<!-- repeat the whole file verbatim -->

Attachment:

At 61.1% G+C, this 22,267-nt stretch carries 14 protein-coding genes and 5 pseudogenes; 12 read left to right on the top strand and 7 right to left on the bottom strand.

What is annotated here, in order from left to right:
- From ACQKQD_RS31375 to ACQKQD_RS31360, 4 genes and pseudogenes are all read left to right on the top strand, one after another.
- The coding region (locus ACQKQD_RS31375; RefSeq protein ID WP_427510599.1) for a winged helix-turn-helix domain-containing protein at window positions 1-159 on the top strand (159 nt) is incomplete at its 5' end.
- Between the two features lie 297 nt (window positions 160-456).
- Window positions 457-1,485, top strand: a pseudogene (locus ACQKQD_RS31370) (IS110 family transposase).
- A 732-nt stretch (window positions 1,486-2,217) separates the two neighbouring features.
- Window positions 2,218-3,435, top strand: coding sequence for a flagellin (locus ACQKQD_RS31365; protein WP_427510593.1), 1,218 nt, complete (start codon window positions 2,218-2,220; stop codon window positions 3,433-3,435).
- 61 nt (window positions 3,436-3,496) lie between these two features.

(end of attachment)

At 61.1% G+C, this 22,267-nt stretch carries 14 protein-coding genes and 5 pseudogenes; 12 read left to right on the top strand and 7 right to left on the bottom strand.

What is annotated here, in order from left to right:
- From ACQKQD_RS31375 to ACQKQD_RS31360, 4 genes and pseudogenes are all read left to right on the top strand, one after another.
- The coding region (locus ACQKQD_RS31375; RefSeq protein ID WP_427510599.1) for a winged helix-turn-helix domain-containing protein at window positions 1-159 on the top strand (159 nt) is incomplete at its 5' end.
- Between the two features lie 297 nt (window positions 160-456).
- Window positions 457-1,485, top strand: a pseudogene (locus ACQKQD_RS31370) (IS110 family transposase).
- A 732-nt stretch (window positions 1,486-2,217) separates the two neighbouring features.
- Window positions 2,218-3,435, top strand: coding sequence for a flagellin (locus ACQKQD_RS31365; protein WP_427510593.1), 1,218 nt, complete (start codon window positions 2,218-2,220; stop codon window positions 3,433-3,435).
- 61 nt (window positions 3,436-3,496) lie between these two features.